“On draft night, I got abused. That was dealt with very quickly. That was good by the club,” Lin said on Monday.
“In the comments, this lady was just saying that I shouldn’t be playing because I would give the club the virus. I just laughed at it all. Because it was just not true at all. I’m not Chinese, and I definitely won’t give you the virus either.”
“This lady was just saying that I shouldn’t be playing because I would give the club the virus. I just laughed at it all. Because it was just not true at all. I’m not Chinese, and I definitely won’t give you the virus either.”
The club confirmed they had suspended the fan’s membership and organised an education process, as per protocols for this sort of incident. It is unclear whether the incident formed part of the independent review into the club’s history with racism.
Lin is proud of her heritage, which plays a sizeable part in her life.
The Doncaster Secondary College graduate’s parents, Wen Ju and Yu Sung, both immigrated from Taiwan and were concerned at first about their daughter’s hobby, especially as she stands at just 162 centimetres.
“They had absolutely no idea what footy was until I started playing it,” Lin said.
“They knew the gist of it. At the start they weren’t overly happy about me playing it, but definitely, they have warmed up to it now. They tried to [stop me playing] because they were just worried that I would get injured, especially me being very small, but I was like, ‘Nah, I’ll be fine.’”
She has brought her culture to Collingwood too. Last week, Lin brought snacks for her teammates to celebrate Chinese New Year.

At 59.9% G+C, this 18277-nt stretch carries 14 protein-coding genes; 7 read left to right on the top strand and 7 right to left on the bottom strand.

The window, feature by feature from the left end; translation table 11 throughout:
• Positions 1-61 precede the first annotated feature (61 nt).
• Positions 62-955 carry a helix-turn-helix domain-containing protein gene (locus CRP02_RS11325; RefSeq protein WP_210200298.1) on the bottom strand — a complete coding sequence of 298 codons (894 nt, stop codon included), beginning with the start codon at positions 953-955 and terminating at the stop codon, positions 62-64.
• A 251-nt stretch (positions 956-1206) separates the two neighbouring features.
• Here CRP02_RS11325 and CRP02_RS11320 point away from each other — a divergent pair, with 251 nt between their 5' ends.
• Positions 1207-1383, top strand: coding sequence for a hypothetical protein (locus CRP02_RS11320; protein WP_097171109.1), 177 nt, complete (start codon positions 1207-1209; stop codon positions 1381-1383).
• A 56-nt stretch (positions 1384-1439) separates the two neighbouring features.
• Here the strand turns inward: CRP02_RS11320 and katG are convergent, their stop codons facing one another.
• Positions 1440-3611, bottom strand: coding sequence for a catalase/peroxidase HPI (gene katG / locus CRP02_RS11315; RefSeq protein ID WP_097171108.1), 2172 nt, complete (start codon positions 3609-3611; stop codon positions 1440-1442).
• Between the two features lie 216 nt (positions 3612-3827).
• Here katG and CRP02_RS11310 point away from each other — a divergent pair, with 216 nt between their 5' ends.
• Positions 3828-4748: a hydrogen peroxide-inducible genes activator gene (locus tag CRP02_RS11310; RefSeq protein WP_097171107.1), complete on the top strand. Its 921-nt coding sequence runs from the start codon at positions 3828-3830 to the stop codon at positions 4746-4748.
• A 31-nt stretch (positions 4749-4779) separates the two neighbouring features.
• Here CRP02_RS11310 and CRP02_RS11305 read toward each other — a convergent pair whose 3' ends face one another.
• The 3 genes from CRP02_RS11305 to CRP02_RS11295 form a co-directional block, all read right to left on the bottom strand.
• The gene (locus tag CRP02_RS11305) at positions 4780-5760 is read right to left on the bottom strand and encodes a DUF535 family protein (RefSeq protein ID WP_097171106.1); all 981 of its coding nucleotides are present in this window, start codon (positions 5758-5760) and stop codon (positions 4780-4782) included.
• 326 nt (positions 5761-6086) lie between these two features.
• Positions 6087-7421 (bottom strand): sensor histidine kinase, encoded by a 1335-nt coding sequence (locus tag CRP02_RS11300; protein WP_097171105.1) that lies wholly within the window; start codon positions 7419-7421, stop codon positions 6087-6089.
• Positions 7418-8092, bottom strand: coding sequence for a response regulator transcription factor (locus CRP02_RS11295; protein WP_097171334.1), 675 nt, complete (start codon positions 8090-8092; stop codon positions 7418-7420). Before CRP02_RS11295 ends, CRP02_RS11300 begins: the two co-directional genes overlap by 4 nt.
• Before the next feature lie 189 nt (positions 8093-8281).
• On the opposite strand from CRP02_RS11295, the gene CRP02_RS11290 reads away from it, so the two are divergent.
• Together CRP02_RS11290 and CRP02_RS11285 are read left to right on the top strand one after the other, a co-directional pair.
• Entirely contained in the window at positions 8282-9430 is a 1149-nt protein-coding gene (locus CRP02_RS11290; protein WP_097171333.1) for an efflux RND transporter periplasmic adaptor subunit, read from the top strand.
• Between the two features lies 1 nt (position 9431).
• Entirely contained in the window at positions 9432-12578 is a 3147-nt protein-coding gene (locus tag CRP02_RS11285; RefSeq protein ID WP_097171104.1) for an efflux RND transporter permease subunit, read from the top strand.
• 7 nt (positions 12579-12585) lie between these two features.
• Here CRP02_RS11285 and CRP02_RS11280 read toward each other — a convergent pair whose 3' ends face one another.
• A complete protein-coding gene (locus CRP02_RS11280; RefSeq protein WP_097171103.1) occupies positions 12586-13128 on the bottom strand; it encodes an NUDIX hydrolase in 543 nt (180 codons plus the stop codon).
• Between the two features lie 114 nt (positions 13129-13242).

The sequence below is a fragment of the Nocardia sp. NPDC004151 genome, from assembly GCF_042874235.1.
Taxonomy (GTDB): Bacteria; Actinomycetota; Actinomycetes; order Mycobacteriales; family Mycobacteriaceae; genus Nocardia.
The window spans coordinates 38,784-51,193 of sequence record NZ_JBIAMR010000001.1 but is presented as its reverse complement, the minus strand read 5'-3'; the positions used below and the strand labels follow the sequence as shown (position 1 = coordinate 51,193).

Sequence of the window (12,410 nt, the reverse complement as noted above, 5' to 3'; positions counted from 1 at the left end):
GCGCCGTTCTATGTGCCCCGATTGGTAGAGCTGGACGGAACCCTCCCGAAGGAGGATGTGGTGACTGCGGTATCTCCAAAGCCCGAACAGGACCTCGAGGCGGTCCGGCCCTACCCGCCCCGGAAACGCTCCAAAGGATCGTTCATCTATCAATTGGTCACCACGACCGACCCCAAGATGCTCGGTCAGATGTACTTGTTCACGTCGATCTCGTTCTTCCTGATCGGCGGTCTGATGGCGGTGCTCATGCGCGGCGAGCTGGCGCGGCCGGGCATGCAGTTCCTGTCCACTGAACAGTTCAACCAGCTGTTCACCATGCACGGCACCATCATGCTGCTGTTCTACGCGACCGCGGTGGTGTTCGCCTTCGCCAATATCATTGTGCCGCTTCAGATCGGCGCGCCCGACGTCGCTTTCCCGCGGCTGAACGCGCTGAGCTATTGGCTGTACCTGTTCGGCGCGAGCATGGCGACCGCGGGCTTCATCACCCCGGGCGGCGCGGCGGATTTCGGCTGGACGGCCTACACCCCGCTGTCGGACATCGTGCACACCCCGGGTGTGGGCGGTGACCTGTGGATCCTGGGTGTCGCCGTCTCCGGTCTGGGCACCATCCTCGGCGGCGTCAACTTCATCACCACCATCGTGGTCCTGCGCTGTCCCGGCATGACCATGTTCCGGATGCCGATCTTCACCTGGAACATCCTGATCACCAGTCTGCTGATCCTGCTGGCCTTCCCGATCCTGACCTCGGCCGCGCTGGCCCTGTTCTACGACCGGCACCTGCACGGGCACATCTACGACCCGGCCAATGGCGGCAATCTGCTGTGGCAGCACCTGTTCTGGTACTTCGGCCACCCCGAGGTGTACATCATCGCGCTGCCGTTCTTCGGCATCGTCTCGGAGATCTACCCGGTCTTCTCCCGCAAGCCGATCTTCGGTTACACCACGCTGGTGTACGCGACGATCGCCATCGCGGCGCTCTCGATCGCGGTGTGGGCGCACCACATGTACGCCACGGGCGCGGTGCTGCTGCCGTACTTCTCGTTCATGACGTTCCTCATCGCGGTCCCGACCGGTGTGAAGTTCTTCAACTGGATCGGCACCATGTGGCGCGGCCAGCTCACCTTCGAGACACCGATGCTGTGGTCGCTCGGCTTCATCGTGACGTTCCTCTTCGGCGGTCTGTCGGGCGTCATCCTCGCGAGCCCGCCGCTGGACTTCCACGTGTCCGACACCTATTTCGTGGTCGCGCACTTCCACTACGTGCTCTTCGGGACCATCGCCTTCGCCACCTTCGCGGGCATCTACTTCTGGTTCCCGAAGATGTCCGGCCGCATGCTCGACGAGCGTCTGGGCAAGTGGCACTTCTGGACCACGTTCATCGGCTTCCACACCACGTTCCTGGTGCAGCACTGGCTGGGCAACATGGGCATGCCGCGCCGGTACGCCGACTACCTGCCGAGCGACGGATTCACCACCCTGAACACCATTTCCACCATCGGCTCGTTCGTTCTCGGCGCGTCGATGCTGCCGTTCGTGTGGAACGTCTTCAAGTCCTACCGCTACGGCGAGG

“The culture is very giving. It’s definitely nice to share it with the girls,” Lin said.
“They loved it. Sharns [Sharni Norder] the other day was just like ‘keep ’em coming.’”
And she is glad to be a trailblazer, given only a handful of players of Asian descent have played the game at the top level.
“At first I didn’t really think much of it, but recently I’ve got a couple of tags from people saying how good it is. I’m starting to realise it more, now,” she said.
Lin has become close with fellow first-year Magpie Tarni Brown. They both kicked their first goal against the Tigers. That the Collingwood side features someone whose dad and two brothers have also played for the club, alongside the daughter of Taiwanese immigrants, speaks to football’s capacity as a melting pot.
Lin, who works at Donut King and is planning to study a sports course at Deakin University, became a Pies fan through her brother William and her heroes growing up were Alan Didak and Dane Swan. She even got co-captain Steph Chiocci to sign a footy card which now hangs in Lin’s locker.
“She was like, ‘I don’t want to devalue it’ and I was like, ‘I would love you to devalue it.’”
Now Lin has the chance to emulate her hero’s feats. On Sunday she re-lived that moment when she tidied up an overheated handball from Aisling Sheridan to kick truly.
“I just went for it, hoped for the best and it almost missed … it went through and I was in shock,” she said.
“It’s been awesome [to play]. It’s been unreal really. Especially with the first game, that was definitely unexpected.
“I had it in my mind that not a lot of draftees play in their first year but I definitely pushed myself to be able to be selected early on.”
She wants to work on her aerial game, but is ultimately happy just contributing to a team that is now 3-0 and a genuine premiership contender.
Daniel is an Age sports reporter